Xaddy Corvinus, 29, has been an adult performer for four years, beginning as an exotic dancer before transitioning to amateur videos. He talked to me about the arguments he has gotten into— sometimes with fellow sex workers — about creaming, something he said has naturally happened for him since he began having sex. According to Corvinus, who lives in Atlanta, which has become a mecca for Black gay men, the debate about creaming — with people questioning if it’s real or not — is “literally like a weekly topic. It's actually kind of irritating,” he said. “People kind of insinuated, ‘Oh, you must have an STD, you must have this, you must have that or this must be wrong,’' he said. “And so to make sure that I was speaking fact, not fiction, [I said], ‘I'm gonna go get tested.’” Corvinus said everything came back normal but that didn’t stop detractors, who were then convinced it was the type of lube he was using. But that wasn’t the culprit either. Eventually, he just came to accept that this was something that naturally happens to him during sex. “So it was like, ‘Huh, I'm not going to go back and forth with these people trying to convince them that what's coming out of my body is not manufactured, not just put on for a show, no, I'm not going to do this.”

Elizabeth Renstrom for BuzzFeed News

I wanted to find someone who could give me definitive answers about creaming, so I reached out to Evan Goldstein, a 45-year-old proctologist based in New York City. Goldstein specializes in queer men’s sexual health at his practice, Bespoke Surgical. “Look, everybody can get off with different things. A lot of people feel as if they're like coming out of their asshole and it becomes like, ‘Can I make somebody come out their ass?’ And it becomes this achievement,” said Goldstein. But he mentions that there are a few things to take into consideration. “If someone is creaming, we need to really first make sure that there's not an STD, because sexually transmitted diseases can create so much mucus that it looks like someone is creaming, but they may have chlamydia or gonorrhea and not even know it,” explained Goldstein. “So the first thing, when someone says, ‘Oh, I'm a big creamer,’ I'm always like, ‘OK, well let's first make sure there's no STD.’” The second concern is that “people [who have anal sex] are douching a lot, and they're over-douching.” According to Goldstein, over-douching leads to excess mucus production. This “causes so much damage to the insides [that] the microbiome and the protective lining of our intestines actually gets washed away. And because things are so irritated, the body produces this mucus as a protection,” he said. “And that mucus becomes creamy and looks like cum, and people think, Oh, it's sexy and it's creamy, but it's actually not only over-douching, it's using the wrong substance to clean out.”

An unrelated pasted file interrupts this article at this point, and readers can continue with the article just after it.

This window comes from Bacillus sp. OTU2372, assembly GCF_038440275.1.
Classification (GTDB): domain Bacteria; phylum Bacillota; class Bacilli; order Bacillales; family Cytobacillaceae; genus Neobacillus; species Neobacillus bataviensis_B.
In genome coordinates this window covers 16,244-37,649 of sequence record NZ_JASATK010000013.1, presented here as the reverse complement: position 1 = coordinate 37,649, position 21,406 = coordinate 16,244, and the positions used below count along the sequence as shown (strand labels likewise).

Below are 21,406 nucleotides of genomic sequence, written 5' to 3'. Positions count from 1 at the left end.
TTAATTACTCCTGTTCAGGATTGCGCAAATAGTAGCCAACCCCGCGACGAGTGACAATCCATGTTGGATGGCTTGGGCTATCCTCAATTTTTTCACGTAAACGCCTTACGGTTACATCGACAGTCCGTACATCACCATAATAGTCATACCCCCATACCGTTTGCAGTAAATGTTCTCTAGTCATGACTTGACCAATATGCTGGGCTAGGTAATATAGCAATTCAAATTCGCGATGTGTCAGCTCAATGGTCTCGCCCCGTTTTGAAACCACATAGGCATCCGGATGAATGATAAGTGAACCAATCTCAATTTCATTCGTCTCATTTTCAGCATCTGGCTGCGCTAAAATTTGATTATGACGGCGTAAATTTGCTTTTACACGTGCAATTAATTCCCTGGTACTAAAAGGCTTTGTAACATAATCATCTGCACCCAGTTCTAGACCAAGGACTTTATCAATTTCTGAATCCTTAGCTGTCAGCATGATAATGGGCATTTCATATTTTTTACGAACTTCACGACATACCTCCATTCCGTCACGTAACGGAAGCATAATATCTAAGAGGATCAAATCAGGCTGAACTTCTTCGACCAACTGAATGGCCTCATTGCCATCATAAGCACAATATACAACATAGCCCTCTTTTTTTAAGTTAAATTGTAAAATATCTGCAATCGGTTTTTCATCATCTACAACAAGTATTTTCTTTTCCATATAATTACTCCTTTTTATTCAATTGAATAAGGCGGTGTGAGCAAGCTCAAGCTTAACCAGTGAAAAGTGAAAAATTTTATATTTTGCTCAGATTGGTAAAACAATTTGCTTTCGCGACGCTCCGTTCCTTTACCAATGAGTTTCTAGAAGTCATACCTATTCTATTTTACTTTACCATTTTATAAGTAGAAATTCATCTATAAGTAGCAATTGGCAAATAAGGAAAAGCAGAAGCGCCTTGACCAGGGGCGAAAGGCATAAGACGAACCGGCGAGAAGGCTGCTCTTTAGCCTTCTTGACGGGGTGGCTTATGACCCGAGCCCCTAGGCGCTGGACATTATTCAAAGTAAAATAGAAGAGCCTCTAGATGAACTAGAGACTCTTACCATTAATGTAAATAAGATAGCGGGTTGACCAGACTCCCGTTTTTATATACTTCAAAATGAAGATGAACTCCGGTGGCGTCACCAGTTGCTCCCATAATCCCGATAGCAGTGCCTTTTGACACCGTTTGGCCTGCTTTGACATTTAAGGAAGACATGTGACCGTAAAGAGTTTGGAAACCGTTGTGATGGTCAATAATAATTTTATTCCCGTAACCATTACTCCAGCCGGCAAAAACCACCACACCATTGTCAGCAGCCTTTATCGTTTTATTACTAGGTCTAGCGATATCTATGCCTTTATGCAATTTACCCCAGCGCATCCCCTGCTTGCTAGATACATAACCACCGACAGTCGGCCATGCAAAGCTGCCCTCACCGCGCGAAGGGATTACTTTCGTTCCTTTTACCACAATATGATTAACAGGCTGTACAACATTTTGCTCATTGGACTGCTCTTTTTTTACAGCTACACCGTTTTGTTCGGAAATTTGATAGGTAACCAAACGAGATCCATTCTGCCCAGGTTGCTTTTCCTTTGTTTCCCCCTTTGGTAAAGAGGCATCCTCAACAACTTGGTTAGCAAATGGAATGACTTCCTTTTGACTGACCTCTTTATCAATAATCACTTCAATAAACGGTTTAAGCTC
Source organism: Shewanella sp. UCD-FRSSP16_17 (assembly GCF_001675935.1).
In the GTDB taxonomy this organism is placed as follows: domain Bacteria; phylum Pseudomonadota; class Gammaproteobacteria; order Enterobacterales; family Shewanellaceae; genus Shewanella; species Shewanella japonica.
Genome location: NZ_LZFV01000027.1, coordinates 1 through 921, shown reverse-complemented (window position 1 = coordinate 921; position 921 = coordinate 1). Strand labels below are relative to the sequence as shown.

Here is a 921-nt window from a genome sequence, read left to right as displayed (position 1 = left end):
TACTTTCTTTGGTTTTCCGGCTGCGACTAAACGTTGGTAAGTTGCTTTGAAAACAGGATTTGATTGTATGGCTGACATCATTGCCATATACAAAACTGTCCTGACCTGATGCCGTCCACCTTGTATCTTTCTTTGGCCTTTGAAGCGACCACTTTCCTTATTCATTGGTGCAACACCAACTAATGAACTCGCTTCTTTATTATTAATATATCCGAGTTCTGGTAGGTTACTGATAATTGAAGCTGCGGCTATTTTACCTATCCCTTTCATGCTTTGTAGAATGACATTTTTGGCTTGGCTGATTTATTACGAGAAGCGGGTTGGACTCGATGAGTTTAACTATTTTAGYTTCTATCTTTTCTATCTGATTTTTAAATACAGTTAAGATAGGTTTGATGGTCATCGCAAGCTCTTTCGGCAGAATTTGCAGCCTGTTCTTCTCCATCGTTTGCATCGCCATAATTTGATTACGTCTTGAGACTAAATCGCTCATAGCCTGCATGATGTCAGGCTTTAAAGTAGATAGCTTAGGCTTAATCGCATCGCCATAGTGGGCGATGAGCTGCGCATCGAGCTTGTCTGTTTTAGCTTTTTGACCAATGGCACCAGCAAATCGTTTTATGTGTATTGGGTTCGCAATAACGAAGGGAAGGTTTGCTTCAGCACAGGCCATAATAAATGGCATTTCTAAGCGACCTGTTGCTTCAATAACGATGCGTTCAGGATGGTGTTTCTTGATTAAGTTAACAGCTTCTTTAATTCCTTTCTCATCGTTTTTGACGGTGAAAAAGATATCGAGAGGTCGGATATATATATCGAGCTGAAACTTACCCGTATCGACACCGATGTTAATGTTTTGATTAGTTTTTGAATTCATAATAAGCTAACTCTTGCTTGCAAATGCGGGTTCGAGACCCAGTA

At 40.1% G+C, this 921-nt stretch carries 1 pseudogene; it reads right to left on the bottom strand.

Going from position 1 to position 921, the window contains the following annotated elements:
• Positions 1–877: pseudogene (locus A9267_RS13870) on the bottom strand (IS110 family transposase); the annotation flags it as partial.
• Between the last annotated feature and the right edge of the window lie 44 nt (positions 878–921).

This doesn’t mean that creaming is inherently bad, or not real. “Maybe they have a gland that’s a little bit hyperactive and responding,” Goldstein told me. “But with that said, I honestly think that probably most creaming can have consequences.” Creaming occurs when the anus releases protective rectal fluid. As we age, Goldstein explained, the anal cavity may become looser, meaning that someone could leak that fluid involuntarily. “So I honestly think it’s mostly an irritant that's causing it, but I understand why people love it,” he said.

Some performers love creaming so much, they have tried to induce it by taking illegal drugs. Blackstone, the performer who works in public health and told me he only considers porn to be a “hustle,” said this particular trend is called a “booty bump.” (It’s also known as “boofing.”) “Bottoms now are taking drugs [such as cocaine or meth] and sticking it in their booty, and it’s giving them this wet sensation, this everlasting high, creaming sensation,” said Blackstone.

“It adds a level of visual stimulation.”

“I've done it. It's pretty awesome,” Papi told me, referring to sleeping with someone who had participated in the “booty bump” trend. He said it “made the sex better” and that although he was the top, he was “lit for an hour or two” afterward. “I don't think that [administering drugs via the rectum] induces creaming at all,” which differs from what Blackstone believes, "I feel like it might dry you out a little bit.”